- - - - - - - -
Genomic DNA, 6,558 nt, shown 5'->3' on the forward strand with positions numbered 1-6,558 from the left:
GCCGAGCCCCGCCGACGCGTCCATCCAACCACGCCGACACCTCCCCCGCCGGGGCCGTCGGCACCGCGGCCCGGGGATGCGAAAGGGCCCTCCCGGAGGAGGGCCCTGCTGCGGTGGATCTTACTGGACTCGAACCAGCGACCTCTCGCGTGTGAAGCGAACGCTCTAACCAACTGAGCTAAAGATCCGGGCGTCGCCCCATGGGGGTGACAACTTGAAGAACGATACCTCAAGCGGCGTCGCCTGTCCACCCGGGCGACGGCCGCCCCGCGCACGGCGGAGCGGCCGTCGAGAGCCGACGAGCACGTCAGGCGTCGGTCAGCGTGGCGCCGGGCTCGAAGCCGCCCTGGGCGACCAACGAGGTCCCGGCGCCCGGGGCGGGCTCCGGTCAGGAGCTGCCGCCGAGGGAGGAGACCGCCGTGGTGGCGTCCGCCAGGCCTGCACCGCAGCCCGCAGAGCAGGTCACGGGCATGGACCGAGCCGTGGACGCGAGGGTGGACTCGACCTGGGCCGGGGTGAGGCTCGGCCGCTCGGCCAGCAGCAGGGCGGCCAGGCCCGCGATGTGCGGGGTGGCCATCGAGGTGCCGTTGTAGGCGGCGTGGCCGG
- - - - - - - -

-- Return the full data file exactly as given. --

Genomic DNA, 6,558 nt, shown 5'->3' on the forward strand with positions numbered 1-6,558 from the left:
GCCGAGCCCCGCCGACGCGTCCATCCAACCACGCCGACACCTCCCCCGCCGGGGCCGTCGGCACCGCGGCCCGGGGATGCGAAAGGGCCCTCCCGGAGGAGGGCCCTGCTGCGGTGGATCTTACTGGACTCGAACCAGCGACCTCTCGCGTGTGAAGCGAACGCTCTAACCAACTGAGCTAAAGATCCGGGCGTCGCCCCATGGGGGTGACAACTTGAAGAACGATACCTCAAGCGGCGTCGCCTGTCCACCCGGGCGACGGCCGCCCCGCGCACGGCGGAGCGGCCGTCGAGAGCCGACGAGCACGTCAGGCGTCGGTCAGCGTGGCGCCGGGCTCGAAGCCGCCCTGGGCGACCAACGAGGTCCCGGCGCCCGGGGCGGGCTCCGGTCAGGAGCTGCCGCCGAGGGAGGAGACCGCCGTGGTGGCGTCCGCCAGGCCTGCACCGCAGCCCGCAGAGCAGGTCACGGGCATGGACCGAGCCGTGGACGCGAGGGTGGACTCGACCTGGGCCGGGGTGAGGCTCGGCCGCTCGGCCAGCAGCAGGGCGGCCAGGCCCGCGATGTGCGGGGTGGCCATCGAGGTGCCGTTGTAGGCGGCGTGGCCGG